The instant messaging service WhatsApp recently announced that it would be setting an age restriction for use of the platform in the European Union, following an update of privacy laws that require greater transparency on how people’s information is used online.
These privacy laws, known as the General Data Protection Regulation (GDPR), has prompted WhatsApp to raise the minimum age of its users in the EU to 16, up from a required minimum 13 years of age. The new laws, set to be in effect from 25 May 2018, will only be applicable in the European Union, with users elsewhere still required to be at least 13 years old to use the service.
POPI, the GDPR and WhatsApp
South Africa’s own Protection of Personal Information Act (POPI), which closely follows the guidelines set up in Europe, is due to come into effect in 2018, and the recent announcement has set off discussions about whether the changes to WhatsApp’s terms and conditions would also affect South African users. Whilst there isn’t any confirmation as to whether this would indeed be the case, there are differing opinions about the topic.
In a recent interview with Fin24, Arthur Goldstuck, technology analyst and MD of World Wide Worx, said that he did not believe that the minimum age for WhatsApp users would also be raised in South Africa, citing that POPI doesn’t have any age restrictions written into it, despite its similarities with the intentions of the GDPR. Goldstuck added that it would be difficult for WhatsApp to verify the ages of its users, as people often lie about their age when signing up for the platform.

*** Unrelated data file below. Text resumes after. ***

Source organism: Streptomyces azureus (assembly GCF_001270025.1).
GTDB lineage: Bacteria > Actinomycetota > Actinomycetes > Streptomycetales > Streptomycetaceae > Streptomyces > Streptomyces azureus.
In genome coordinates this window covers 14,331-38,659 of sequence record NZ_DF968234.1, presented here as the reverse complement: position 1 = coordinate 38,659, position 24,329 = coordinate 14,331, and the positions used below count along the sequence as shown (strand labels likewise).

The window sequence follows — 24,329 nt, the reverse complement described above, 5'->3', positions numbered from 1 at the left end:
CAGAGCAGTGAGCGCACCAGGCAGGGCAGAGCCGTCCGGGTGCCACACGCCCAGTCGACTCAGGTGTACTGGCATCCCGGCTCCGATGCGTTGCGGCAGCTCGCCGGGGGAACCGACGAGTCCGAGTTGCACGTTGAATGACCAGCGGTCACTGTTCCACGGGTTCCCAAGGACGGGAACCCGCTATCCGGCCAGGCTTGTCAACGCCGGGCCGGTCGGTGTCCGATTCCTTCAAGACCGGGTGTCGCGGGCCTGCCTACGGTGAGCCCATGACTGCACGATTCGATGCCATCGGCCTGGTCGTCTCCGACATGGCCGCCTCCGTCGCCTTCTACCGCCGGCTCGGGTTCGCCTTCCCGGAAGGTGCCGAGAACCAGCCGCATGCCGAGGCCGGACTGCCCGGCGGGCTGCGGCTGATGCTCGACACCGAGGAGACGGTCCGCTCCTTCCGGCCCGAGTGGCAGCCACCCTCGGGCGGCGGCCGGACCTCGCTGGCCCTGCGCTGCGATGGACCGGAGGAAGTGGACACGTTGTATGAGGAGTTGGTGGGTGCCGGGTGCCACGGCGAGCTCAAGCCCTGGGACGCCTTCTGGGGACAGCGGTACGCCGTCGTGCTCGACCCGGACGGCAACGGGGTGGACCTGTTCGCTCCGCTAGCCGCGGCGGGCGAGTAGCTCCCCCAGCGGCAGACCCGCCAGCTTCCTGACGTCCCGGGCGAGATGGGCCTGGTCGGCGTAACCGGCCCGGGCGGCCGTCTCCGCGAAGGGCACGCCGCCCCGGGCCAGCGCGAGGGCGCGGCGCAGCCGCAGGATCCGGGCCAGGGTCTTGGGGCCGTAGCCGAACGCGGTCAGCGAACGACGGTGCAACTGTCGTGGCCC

How young is too young?
In the past few years, WhatsApp and other social media platforms have become embroiled in controversy, with numerous stories about minors sharing explicit content making headlines. The National Society for the Prevention of Cruelty to Children in the UK recently polled children and young people about their impression of WhatsApp, and at least 2% of minors who reviewed the app thought it was unsafe.
They mentioned group chats that are used to bully people, the addictive nature of the app, and the fact that messages can’t be reported as their main concerns. Despite their criticism, the children said that they like WhatsApp because it is an easy way to message friends and family, it is a free messaging service when used over Wi-Fi, it allows you to block people, and its group chats allow you to chat to many people at once.
What do you think: should WhatsApp’s minimum age also be raised to 16 in South Africa? Tell us why in the comments below.